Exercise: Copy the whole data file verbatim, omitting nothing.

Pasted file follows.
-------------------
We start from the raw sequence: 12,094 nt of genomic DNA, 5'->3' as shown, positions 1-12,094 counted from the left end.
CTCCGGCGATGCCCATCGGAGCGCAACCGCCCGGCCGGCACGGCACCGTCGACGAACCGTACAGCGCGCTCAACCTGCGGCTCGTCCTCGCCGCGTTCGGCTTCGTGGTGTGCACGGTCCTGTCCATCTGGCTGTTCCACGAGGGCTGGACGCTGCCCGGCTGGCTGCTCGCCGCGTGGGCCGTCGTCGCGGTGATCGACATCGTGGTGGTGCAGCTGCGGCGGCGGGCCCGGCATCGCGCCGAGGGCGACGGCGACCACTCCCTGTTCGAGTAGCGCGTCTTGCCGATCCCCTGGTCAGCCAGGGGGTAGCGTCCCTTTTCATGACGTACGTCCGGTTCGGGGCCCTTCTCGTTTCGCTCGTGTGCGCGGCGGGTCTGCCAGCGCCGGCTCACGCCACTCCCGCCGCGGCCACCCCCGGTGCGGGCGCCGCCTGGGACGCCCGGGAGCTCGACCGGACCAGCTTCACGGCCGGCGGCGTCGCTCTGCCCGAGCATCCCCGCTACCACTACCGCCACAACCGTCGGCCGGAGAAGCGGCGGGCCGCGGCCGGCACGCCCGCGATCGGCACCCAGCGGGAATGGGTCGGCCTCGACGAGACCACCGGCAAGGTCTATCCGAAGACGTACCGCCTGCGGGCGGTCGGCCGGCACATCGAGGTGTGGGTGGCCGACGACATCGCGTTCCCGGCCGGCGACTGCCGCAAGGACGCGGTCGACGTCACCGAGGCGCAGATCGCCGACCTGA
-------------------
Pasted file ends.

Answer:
We start from the raw sequence: 12,094 nt of genomic DNA, 5'->3' as shown, positions 1-12,094 counted from the left end.
CTCCGGCGATGCCCATCGGAGCGCAACCGCCCGGCCGGCACGGCACCGTCGACGAACCGTACAGCGCGCTCAACCTGCGGCTCGTCCTCGCCGCGTTCGGCTTCGTGGTGTGCACGGTCCTGTCCATCTGGCTGTTCCACGAGGGCTGGACGCTGCCCGGCTGGCTGCTCGCCGCGTGGGCCGTCGTCGCGGTGATCGACATCGTGGTGGTGCAGCTGCGGCGGCGGGCCCGGCATCGCGCCGAGGGCGACGGCGACCACTCCCTGTTCGAGTAGCGCGTCTTGCCGATCCCCTGGTCAGCCAGGGGGTAGCGTCCCTTTTCATGACGTACGTCCGGTTCGGGGCCCTTCTCGTTTCGCTCGTGTGCGCGGCGGGTCTGCCAGCGCCGGCTCACGCCACTCCCGCCGCGGCCACCCCCGGTGCGGGCGCCGCCTGGGACGCCCGGGAGCTCGACCGGACCAGCTTCACGGCCGGCGGCGTCGCTCTGCCCGAGCATCCCCGCTACCACTACCGCCACAACCGTCGGCCGGAGAAGCGGCGGGCCGCGGCCGGCACGCCCGCGATCGGCACCCAGCGGGAATGGGTCGGCCTCGACGAGACCACCGGCAAGGTCTATCCGAAGACGTACCGCCTGCGGGCGGTCGGCCGGCACATCGAGGTGTGGGTGGCCGACGACATCGCGTTCCCGGCCGGCGACTGCCGCAAGGACGCGGTCGACGTCACCGAGGCGCAGATCGCCGACCTGA